diced tomatoes for topping
fresh parmesan for topping
In making the sauce, you're going to start by cooking the garlic in a small skillet. Just heat olive oil over medium heat, add the garlic and cook until softened. Set aside. In a med saucepan, add the butter and heat until melted. Add the flour and stir. You're making a roux. Continue stirring until the mixture is a light brown color. Using a whisk, slowly add the half and half. Stir until well combined and smooth. Add the garlic and broth and let simmer for the flavors to meld. Finish by adding the gorgonzola cheese and stir until melted and smooth. Season with salt and pepper to taste.
You'll pour this sauce over cooked penne pasta and diced chicken (if desired). The restaurant version also has sauteed mushrooms, but I'm the only one in my family who likes mushrooms, so I usually leave them out or serve on the side. Top with freshly diced tomatoes and grated parmesan.
This really is a comfort food dish. As I mentioned above, you can alter the recipe to your own preferences very easily. I hope you enjoy!!

Monday, March 25, 2013

Pickled Cauliflower

Today is a marinara making day. We're down to less than a quart left of marinara sauce, so I needed to get the next batch going. (My crock pot marinara recipe is here.) All my vegetables are from my bountiful basket, including the tomatoes I canned about a month ago. Smells delicious.

I'm pretty new to canning. This is not something my mom did when I was growing up. I know my grandma canned, but I pretty much have learned it all on my own the past couple years. You can see the fruits of my labor in the picture above. The beans were done by my mother-in-law. We haven't had much luck growing beans in our garden the past couple years. Pickling is a fun part of canning, too. My kids are good little vegetable eaters, but cauliflower isn't their favorite. I've tried the mock mashed potatoes, cauliflower hot "wings", and cauliflower au gratin but nothing really hit the spot. A local steak house has pickled cauliflower on their relish trays, so I thought I'd give that a shot. Holy cow!! My kids LOVE it. Seriously. They can eat an entire quart in one sitting if I let them. It's always a favorite around here (pretty much anything pickled will get eaten). I frequently get asked for my recipe, so here it goes:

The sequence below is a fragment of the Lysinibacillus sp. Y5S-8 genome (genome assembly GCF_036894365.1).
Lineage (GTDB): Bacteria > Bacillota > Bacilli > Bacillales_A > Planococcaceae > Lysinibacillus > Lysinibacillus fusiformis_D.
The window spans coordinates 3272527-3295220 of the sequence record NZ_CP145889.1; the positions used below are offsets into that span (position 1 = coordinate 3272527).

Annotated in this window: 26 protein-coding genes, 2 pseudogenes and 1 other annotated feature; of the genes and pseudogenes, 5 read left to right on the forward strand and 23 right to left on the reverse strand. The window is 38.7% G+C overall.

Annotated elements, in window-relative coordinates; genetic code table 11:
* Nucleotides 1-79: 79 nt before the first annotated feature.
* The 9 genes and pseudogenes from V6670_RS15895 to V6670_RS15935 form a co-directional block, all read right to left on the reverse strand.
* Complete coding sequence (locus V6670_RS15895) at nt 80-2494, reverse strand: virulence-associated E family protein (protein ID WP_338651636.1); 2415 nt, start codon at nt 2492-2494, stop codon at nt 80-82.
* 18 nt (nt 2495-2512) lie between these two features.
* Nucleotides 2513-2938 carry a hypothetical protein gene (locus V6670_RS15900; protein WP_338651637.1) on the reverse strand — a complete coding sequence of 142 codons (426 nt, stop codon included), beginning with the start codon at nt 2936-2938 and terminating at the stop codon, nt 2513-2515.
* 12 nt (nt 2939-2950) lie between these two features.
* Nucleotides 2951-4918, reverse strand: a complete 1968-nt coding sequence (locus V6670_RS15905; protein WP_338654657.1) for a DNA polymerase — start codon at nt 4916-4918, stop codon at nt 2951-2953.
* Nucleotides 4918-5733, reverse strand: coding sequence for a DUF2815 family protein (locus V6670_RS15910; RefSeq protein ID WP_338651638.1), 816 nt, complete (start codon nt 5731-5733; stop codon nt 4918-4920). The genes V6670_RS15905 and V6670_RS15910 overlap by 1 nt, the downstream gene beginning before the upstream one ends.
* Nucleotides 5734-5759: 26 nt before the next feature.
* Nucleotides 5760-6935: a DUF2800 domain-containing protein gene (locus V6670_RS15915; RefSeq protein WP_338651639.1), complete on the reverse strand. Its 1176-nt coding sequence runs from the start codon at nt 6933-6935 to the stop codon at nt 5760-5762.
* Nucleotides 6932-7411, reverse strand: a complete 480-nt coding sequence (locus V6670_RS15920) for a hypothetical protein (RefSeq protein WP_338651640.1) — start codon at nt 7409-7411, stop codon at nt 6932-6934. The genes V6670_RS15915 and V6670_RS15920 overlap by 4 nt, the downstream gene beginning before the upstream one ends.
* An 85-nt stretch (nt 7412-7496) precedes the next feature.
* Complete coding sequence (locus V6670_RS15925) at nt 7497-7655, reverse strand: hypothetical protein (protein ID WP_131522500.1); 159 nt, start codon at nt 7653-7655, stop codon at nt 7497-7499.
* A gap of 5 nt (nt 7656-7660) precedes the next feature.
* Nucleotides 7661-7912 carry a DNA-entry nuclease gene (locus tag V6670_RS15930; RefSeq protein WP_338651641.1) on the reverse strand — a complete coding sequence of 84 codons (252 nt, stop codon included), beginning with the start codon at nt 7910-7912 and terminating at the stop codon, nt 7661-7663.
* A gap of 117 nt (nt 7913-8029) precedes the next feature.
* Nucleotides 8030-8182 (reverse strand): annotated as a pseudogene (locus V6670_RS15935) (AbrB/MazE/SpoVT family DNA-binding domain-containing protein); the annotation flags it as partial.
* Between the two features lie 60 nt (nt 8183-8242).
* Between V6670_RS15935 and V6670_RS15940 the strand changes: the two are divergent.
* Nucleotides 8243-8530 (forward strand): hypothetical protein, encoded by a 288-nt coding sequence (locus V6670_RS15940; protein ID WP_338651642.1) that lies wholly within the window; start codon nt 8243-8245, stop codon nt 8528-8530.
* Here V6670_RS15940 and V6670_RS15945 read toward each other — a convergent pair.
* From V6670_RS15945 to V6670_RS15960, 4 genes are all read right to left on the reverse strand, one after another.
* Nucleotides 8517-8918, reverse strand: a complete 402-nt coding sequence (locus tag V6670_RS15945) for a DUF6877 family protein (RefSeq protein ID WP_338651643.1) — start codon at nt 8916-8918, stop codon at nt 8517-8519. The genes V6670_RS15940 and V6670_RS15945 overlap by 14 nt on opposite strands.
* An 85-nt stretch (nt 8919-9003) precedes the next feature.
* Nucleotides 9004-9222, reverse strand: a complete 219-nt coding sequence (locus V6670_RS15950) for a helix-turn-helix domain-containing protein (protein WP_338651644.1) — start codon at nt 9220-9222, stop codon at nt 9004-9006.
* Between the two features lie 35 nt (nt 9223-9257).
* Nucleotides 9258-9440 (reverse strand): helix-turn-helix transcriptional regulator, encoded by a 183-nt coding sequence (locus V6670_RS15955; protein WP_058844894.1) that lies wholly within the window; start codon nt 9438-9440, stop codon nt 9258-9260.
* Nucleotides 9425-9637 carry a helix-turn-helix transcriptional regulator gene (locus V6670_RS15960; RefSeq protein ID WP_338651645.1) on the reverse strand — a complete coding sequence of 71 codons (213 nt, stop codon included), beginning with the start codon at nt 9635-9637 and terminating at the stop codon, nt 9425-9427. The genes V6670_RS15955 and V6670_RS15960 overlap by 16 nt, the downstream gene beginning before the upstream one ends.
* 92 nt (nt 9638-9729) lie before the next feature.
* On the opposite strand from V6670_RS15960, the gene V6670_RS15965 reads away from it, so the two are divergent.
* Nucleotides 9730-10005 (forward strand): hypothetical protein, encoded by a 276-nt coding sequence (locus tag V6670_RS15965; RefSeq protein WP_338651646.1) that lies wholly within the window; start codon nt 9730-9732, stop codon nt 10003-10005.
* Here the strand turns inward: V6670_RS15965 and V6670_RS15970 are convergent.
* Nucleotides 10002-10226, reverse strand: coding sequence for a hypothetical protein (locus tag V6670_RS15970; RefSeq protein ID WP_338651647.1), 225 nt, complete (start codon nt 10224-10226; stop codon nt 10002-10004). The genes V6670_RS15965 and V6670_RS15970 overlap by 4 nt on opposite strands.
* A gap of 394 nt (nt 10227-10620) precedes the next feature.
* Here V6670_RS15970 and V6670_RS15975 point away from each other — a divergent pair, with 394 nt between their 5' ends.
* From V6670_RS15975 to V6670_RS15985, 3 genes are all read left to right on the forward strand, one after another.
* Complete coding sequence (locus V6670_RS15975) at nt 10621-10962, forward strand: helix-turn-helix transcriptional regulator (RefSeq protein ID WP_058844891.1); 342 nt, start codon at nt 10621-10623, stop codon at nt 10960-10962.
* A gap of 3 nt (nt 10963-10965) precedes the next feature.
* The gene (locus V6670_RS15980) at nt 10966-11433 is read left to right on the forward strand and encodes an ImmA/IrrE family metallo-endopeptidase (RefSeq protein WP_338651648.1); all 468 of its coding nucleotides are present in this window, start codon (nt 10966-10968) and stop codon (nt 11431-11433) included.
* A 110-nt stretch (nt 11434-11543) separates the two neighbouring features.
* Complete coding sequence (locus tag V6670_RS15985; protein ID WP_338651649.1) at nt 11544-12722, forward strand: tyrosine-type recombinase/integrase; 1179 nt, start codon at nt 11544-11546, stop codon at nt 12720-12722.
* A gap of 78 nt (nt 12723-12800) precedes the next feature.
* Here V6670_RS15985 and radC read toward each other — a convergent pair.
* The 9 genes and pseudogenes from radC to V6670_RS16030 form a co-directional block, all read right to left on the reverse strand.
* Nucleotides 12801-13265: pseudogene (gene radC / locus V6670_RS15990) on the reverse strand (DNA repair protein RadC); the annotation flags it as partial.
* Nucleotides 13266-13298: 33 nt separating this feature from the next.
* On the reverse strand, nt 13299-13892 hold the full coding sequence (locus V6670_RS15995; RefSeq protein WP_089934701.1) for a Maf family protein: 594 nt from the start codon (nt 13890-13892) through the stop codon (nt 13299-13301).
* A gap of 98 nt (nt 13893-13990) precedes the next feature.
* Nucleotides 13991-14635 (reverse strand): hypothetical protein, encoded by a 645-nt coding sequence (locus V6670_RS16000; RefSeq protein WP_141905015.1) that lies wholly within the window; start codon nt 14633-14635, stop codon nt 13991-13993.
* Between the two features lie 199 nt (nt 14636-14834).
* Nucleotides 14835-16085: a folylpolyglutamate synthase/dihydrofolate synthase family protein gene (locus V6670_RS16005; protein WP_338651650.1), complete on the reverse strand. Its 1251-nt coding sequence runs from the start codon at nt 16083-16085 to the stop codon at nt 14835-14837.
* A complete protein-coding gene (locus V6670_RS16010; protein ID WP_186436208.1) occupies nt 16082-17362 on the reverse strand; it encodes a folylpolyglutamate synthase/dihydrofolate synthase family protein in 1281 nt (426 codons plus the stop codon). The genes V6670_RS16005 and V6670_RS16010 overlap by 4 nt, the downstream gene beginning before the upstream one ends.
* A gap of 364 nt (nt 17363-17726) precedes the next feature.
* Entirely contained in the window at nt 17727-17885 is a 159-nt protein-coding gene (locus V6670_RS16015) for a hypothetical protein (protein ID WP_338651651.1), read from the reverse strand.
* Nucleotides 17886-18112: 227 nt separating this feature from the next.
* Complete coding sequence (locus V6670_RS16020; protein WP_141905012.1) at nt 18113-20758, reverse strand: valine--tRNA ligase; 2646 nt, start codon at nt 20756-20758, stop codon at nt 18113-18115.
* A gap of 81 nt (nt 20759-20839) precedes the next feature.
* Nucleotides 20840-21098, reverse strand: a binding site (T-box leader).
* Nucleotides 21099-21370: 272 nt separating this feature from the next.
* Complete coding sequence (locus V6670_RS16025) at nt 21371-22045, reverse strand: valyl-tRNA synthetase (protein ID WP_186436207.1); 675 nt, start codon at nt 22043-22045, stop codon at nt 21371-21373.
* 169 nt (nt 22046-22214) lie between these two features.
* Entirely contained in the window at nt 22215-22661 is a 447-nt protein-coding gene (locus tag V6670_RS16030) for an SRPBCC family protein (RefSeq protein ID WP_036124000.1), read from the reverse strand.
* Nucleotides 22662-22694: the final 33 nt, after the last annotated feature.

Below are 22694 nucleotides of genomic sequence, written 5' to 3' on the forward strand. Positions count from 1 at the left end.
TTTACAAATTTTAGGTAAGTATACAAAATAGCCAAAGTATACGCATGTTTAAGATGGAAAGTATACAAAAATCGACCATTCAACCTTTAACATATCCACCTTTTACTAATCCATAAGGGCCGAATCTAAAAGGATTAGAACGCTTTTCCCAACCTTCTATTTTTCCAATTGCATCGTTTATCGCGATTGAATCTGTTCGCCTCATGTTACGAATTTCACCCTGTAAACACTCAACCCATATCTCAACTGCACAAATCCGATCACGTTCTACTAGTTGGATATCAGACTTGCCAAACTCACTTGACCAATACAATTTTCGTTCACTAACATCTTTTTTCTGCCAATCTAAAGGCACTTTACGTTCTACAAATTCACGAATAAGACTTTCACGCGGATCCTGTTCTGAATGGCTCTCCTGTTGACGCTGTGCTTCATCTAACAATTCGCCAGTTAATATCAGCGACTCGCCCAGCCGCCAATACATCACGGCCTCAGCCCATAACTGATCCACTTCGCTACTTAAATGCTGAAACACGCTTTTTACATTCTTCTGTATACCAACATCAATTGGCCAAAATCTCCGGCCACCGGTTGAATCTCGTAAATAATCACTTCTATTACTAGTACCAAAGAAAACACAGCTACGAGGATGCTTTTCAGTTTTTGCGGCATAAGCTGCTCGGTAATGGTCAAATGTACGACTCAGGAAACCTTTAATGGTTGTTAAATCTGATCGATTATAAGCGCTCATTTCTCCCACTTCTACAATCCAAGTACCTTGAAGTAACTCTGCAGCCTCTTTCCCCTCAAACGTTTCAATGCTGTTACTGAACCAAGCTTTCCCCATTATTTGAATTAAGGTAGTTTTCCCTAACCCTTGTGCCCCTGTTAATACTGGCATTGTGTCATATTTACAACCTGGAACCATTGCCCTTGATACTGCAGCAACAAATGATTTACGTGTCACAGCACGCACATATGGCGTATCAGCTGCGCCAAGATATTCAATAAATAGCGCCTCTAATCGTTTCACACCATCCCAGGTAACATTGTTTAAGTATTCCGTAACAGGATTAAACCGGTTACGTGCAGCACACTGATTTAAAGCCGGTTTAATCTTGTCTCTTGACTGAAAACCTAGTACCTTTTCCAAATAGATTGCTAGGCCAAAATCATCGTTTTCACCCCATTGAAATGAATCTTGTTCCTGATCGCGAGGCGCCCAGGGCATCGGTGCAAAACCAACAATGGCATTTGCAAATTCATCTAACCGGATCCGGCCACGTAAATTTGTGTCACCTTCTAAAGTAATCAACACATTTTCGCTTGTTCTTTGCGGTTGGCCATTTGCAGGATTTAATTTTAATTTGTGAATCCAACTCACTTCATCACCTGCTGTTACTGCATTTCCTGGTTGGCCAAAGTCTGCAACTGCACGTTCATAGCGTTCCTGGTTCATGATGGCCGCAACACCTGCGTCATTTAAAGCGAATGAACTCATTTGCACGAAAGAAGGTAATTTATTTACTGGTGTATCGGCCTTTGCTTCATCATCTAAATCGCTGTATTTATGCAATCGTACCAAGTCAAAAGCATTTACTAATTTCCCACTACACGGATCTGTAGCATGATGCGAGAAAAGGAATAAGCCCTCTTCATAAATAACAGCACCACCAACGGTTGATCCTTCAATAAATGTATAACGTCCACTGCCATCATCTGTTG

1 head cauliflower
mustard seeds
black peppercorns
2 quart or 4 pint jars, cleaned and sterilized

I'm going to give you the measurements for pint jars. For quart jars, double all the measurements except the peppercorns.

Wash a fresh cauliflower. Remove any brown spots (cut them off). Cut into florets. Set aside.

Slice an onion. Cut into rings. Place 6 rings of various sizes into the bottom of your jars. Put 2 garlic cloves (sliced) in the jar as well. Add your dill. I used 3 sprigs per pint jar.

Fill your jar with cauliflower as full as you can make it. Then add 1/2 t mustard seeds, 1/4 t black peppercorns, 1/8 t ground coriander, 2 t pickling salt, 1 t sugar and 1/4 cup vinegar. Then fill the rest of the jar with water leaving about 1/2" head room.

Wipe the edge of the jar and place the lids on the jars. Tighten the lids on the jars to finger-tight. Place the jars in your water bath (still cold) and turn on med-low heat. If you don 't have a canner, use a large stock pot and place a tea towel or washcloth in the bottom before putting your jars in. Process the jars until it starts to boil. Let boil 5-10 minutes. I usually boil 10 since we're at a high altitude. Turn the heat off, cover the pot with a towel and let it sit until completely cooled. Remove from canner/pot and check the lids for sealing. If the lid pops in the center, it did not seal and you will need to keep it in the refrigerator. Allow the pickling to sit at least 1 week before eating.